For those who like history mixed in with tightly woven suspense and mystery, Clive Cussler’s The Chase fits the bill. Better known for his present day thrillers, Clive Cussler goes back to the early 20th century (around 1906) to tell the story of the butcher bandit. Robbing banks and leaving no witnesses is the bandit’s hallmark. His other distinguishing feature is leaving no trace of arriving or departing the towns in which the banks are located. A custom made freight car is his means of escape. And, he is no ordinary bandit–he walks around in San Francisco society, hobnobbing and generally thought to be a pillar of society, caring for the poor. A detective agency in the style of the Pinkerton National Detective Agency is enlisted to put a stop to the butcher bandit. This plot line, though fictional, is similar to that in American Lightning, which I reviewed in a prior post.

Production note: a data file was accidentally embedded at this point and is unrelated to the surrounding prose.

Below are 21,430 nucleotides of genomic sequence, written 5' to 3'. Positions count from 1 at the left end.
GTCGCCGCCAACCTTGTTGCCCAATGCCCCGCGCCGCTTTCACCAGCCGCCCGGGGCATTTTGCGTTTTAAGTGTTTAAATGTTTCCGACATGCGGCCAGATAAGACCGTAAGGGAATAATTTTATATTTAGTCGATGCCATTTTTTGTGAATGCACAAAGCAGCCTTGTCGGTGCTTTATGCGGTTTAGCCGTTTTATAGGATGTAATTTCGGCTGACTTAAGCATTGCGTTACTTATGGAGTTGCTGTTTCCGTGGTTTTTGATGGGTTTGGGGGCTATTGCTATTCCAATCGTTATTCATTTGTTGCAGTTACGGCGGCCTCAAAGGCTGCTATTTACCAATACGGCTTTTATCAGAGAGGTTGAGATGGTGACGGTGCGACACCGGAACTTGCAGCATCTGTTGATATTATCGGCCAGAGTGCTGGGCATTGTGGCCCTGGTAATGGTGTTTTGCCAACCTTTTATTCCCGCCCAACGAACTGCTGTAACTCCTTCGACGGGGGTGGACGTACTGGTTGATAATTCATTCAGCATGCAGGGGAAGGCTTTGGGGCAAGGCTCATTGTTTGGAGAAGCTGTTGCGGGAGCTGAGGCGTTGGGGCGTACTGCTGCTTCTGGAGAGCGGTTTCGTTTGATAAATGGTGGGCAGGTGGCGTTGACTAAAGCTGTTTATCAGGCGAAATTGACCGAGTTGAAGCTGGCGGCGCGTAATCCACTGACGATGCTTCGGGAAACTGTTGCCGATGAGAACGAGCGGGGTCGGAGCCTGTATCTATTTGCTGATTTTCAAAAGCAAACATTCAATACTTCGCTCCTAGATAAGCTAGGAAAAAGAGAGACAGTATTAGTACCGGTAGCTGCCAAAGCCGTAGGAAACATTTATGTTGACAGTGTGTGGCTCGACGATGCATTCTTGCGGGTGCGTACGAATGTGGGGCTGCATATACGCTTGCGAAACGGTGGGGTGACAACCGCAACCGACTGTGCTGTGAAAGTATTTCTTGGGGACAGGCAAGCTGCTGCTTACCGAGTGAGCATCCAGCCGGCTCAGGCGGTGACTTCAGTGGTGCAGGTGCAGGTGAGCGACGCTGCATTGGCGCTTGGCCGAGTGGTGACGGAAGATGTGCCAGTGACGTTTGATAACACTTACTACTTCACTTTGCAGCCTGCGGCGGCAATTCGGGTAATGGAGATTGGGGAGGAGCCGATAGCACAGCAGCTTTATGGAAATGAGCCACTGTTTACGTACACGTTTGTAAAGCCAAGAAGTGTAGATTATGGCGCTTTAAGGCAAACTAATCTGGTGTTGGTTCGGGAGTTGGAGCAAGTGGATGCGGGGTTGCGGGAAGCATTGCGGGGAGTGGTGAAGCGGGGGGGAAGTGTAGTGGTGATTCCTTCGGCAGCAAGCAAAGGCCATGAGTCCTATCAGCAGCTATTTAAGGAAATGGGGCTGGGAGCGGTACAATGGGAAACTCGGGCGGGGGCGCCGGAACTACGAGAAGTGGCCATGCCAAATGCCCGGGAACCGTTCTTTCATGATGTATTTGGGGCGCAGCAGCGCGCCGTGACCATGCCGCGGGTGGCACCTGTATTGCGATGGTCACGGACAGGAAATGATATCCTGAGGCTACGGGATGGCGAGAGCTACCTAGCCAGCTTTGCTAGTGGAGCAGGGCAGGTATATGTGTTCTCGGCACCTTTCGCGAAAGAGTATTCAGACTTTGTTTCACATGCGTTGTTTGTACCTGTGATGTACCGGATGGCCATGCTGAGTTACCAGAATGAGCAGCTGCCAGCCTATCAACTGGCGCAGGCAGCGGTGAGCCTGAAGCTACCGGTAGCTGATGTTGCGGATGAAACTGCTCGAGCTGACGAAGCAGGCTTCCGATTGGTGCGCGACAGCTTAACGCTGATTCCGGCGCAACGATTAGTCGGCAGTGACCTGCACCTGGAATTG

The interplay between the prologue and the first two chapters threw me, but Clive Cussler still was able to draw me into the narrative. The Chase has an authentic feel and San Quentin prison is featured. Onto the second in the series!